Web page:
Cycling Shoes Provide Plenty of Value for the Money

Cycling shoes look cool, sound silly and seem to signify membership in an exclusive club. But are cycling shoes worth it? At first glance, the price alone can be enough to put beginners off giving them a fair chance. But most experienced cyclists would respond with a resounding, “Yes!”

In this post we will go over the benefits and downsides, types of cycling shoes, and whether they’re right for your riding style. Then you can decide if a pair of cycling shoes is worth it for you.

Pair of road cycling shoes on white background

Why wear cycling shoes?

Now you may be thinking you’ve been riding bikes since you were a kid and never had an issue pedaling with regular shoes. Are the added benefits really enough to justify the cost of a new pair of shoes that serve only one purpose?

Like most everything, it depends on the type of riding you do. In general, cycling shoes are designed with stiff soles to provide a more rigid platform. This enables you to transfer more power into each pedal than a shoe with more flexible soles would do. However this increase in power, which brings less fatigue to your muscles, is much more noticeable on rides longer than an hour. If you mainly use your bike for short zips around the city, you may not experience the full benefits of cycling shoes.

Before we go any further, let’s clear up some terminology related to cycling shoes, because it can be a little confusing. You’ll hear about three different kinds of pedals:

  • Flat pedals
  • Clipless pedals
  • Toe clip

Flat pedals are the standard pedals on most bikes, and you can use your regular street shoes on them.

Where it gets really confusing is when we start talking about clipless pedals. You actually use clip-in shoes on clipless pedals, which makes no sense. This dates back to the original method of securing shoes to pedals: a toe clip. A toe clip is a little cage at the front of the pedal that you slide the toe of your shoe into, and it holds your foot on the pedal.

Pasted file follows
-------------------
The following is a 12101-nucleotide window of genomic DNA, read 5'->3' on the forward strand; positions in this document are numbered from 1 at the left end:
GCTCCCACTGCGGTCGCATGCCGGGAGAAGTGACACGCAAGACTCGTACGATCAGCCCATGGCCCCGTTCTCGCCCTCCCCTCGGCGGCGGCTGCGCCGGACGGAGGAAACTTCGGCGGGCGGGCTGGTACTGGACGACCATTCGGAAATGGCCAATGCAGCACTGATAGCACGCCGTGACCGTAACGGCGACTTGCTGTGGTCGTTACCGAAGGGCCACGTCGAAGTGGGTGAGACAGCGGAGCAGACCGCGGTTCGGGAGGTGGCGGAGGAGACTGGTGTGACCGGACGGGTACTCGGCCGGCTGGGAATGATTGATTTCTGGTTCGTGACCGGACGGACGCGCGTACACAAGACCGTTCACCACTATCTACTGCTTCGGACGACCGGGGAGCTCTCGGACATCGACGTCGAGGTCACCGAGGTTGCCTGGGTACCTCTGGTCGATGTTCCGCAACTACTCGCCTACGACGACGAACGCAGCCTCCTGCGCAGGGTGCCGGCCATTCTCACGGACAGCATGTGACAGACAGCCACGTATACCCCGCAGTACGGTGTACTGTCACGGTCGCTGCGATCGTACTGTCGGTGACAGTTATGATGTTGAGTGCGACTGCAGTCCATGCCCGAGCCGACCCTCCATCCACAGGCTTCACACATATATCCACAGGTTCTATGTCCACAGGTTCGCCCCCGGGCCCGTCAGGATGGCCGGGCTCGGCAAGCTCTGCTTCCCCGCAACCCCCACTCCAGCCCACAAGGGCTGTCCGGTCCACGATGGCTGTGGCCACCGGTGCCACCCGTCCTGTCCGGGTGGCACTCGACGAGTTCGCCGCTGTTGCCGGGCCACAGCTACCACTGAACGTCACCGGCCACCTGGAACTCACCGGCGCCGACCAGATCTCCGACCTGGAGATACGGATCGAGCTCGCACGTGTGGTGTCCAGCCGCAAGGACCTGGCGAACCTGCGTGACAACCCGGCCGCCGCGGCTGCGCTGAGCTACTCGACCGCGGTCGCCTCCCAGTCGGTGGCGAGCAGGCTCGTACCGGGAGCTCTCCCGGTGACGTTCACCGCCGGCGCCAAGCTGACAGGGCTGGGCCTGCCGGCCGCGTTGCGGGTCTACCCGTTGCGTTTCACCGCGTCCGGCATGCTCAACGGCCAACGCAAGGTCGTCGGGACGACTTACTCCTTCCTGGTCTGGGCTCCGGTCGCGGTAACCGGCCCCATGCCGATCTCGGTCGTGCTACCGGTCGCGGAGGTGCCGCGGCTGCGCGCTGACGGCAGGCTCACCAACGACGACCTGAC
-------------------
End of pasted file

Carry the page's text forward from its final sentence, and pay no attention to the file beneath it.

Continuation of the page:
Close up of toe clips on an older bike
Here’s a bike with old-school toe clips. ‘Clipless’ refers to pedals without these.

Most of the industry has since moved away from toe clips, but the vocabulary remains the same. “Clipless” refers to shoes that don’t need a toe clip. Instead, they fasten to the pedal by way of a cleat attached to the sole.

Disadvantages of cycling shoes

Expensive

A few factors can make using cycling shoes less appealing to riders. The first one is the expense.

How much should you spend on cycling shoes? The shoes start at around $50 and can get up to around $400 for professional racers or hardcore mountain bikers. You should be able to get high-quality shoes that last a decade in the $150-$200 range.

Clipless pedals

Most new bikes come with flat pedals or no pedals at all, so you’ll have to purchase pedals and make sure they’re compatible with your shoes. These also cost upwards of $100 for a reliable set.

Clipless bike pedals
Clipless pedals are sold separately.

Safety risk

There’s an adjustment period when you start out with clipless pedals. If you aren’t used to them, there’s potential danger when you have to come to a stop and lower your feet to the ground, because it takes additional time to unclip your feet. The newer the cleats, the firmer they cling to the pedals. Almost every cyclist has a story of toppling over at a stop sign.

Advantages of cycling shoes

The upside of cycling shoes far outweighs any downside.

Comfort

The first thing you’ll notice is how shoes designed for cycling are so much more comfortable. The soles of cycling shoes are usually made with nylon or carbon fiber which keeps them sturdy. While the rubber or polyurethane of most athletic shoes will easily bend and wrap around the pedal, putting more pressure on your foot and potentially causing problems for you.

Alignment

By securing your foot to one stable spot on your pedal, you ensure that your placement is correct, aiming for the ball of your foot over the centre of the pedal. This prevents you from riding with your foot too far back and connecting with toes or too far forward and putting undue pressure on your ankle. Keeping your feet properly placed will help you avoid ankle, knee and hip injuries.

Rear view of cyclist in road shoes
Cycling shoes help keep your feet in just the right spot for an efficient pedal stroke.

Stability and security

Cycling shoes that clip in actually enable you to better stabilize your bike while riding. Additionally, when riding in wet conditions you no longer need to worry about your foot slipping off the pedal. This will all keep you balanced and help you make the most out of each pedal stroke.

Power